Guess Who Didn’t Go to Jail?

Guess Who Didn’t Go to Jail? September 4, 2015

Photo Source: Flickr Creative Commons by Chris Potter https://www.flickr.com/photos/86530412@N02/
Photo Source: Flickr Creative Commons by Chris Potter https://www.flickr.com/photos/86530412@N02/

How about when the shoe is on the other foot?

From Daily Mail:

An openly-gay judge has said she is refusing to perform marriage ceremonies until same-sex couples can wed.

Dallas County Judge Tonya Parker says she won’t use her power to perform legal marriage ceremonies in her court because would be ‘an oxymoron’ for her.

Speaking to a meeting of Stonewall Democrats of Dallas, she said: ‘I use it as my opportunity to give them a lesson about marriage inequality in this state because I feel like I have to tell them why I’m turning them away.’

Judge Parker said if asked to perform wed a couple, she would say: ‘I’m sorry. I don’t perform marriage ceremonies because we are in a state that does not have marriage equality, and until it does, I am not going to partially apply the law to one group of people that doesn’t apply to another group of people.’

Read more: http://www.dailymail.co.uk/news/article-2105958/Openly-gay-Judge-refuses-marry-straight-couples-sex-couples-rights.html#ixzz3kmfU4wf6
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13 responses to “Guess Who Didn’t Go to Jail?”

  1. Fascinating, Rebecca. Thanks. I’ve been having intense discussion about the Kim Davis case, and so I threw this out to see what the response would be.

  2. Well, first of all, bad on the Judge, but second – surely you know the difference between a County Clerk refusing to issue a license which she is obliged to do for all who meet the legal requirements – and a Judge who is authorized, but not obligated to perform a wedding ceremony for anyone who requests it of him, right.

    You aren’t being just a little bit disingenuous here, are you?

  3. of course she didnt go to jail. no judge is required to perform a marriage ceremony. It’s a power she has, not an obligation. This not like Kim Davis at all.

  4. There are lots and lots of these incidents. I think the law now depends on whose foot the shoe is on. Not a good sign for a representative democracy.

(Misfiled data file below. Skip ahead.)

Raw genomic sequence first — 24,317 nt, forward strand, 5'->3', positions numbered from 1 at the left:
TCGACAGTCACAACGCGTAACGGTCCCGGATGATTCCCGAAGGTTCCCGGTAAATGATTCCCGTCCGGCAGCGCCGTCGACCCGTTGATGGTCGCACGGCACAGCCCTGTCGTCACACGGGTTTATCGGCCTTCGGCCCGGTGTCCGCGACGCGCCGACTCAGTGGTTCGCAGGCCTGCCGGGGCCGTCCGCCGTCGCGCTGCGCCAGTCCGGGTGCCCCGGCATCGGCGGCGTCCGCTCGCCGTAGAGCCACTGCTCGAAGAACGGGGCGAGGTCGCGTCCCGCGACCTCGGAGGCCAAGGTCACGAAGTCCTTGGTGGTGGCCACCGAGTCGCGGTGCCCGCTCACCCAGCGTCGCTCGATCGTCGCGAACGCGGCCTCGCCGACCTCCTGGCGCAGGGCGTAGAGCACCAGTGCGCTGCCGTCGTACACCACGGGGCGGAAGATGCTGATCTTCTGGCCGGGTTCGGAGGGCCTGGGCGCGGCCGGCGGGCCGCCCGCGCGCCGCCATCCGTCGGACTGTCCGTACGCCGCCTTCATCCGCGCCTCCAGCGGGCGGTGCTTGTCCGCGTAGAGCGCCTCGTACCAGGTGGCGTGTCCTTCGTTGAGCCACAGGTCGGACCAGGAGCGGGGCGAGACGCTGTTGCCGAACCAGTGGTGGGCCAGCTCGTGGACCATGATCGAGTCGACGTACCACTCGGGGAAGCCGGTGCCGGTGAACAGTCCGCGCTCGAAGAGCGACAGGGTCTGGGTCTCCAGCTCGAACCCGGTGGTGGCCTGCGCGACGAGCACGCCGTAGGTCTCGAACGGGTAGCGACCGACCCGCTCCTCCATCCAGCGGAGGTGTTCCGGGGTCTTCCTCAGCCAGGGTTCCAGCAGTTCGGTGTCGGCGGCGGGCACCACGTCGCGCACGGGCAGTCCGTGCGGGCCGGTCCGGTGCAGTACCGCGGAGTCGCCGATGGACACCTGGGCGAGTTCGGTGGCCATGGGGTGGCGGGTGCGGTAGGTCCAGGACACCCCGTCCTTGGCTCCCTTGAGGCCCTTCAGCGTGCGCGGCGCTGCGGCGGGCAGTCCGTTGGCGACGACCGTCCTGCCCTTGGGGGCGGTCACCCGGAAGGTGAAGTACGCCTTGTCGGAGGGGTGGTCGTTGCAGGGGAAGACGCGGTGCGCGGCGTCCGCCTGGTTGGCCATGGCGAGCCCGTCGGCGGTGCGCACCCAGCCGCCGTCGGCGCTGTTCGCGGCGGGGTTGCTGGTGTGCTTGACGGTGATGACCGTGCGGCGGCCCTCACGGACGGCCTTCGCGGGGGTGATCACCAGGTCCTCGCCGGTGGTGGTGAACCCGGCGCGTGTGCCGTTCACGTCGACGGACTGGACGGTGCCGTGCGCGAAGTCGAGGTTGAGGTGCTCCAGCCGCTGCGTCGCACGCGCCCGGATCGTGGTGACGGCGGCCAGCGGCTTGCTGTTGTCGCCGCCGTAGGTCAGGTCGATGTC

5. This is not same as the Kim Davis issue. From the article:

    ‘Performing marriage ceremonies is not a duty that I have as the Presiding Judge of a civil district court.

    ‘It is a right and privilege invested in me under the Family Code. I choose not to exercise it, as many other Judges do not exercise it.

    ‘Because it is not part of our duties, some Judges even charge a fee to perform the ceremonies.

    ‘I do not, and would never, impede any person’s right to get married.’

  6. It’s not equivalent, though.

    Judges have the right to perform marriages; they don’t have the requirement to do so as part of the job.

    From the article:

    ‘Performing marriage ceremonies is not a duty that I have as the Presiding Judge of a civil district court.

    ‘It is a right and privilege invested in me under the Family Code. I choose
    not to exercise it, as many other Judges do not exercise it.

    ‘Because it is not part of our duties, some Judges even charge a fee to perform the ceremonies.

    ‘I do not, and would never, impede any person’s right to get married.’

    Whereas, issuing marriage licenses to legally qualified applicants is a major part of the duties of the Rowan County Office of Clerk of the Court. And Ms Davis not only refused to issue some licenses herself, she forbade her staff to do so either, in direct defiance of a superior court order, thus opening herself to contempt-of-court charges.

    I knew that you’re a legislator — and a lawyer? — and I’m not, but I can’t see where Judge Parker did anything to neglect her official duties or defy a court order.

    Judge

  7. Thank you for the clarity. There have been many falsehoods and false analogies spread on the Internet lately. We need to keep truth in the forefront always.

  8. The clerk is required to issue licenses to all who qualify under law.

    The judge is not required to perform marriages.

  9. Plenty of people can officiate at weddings: clergy, notaries public, justices of the peace, ship’s captains, etc. But in Kentucky, only a county clerk can issue a marriage license. That’s why they’re legally required to do so, in all cases where the parties are legally eligible.

    See the difference?

  10. And there are plenty of counties in Kentucky where the clerk is willing and ready to issue a license. I suspect that couple from Ohio dove through a few on their way Rowan County.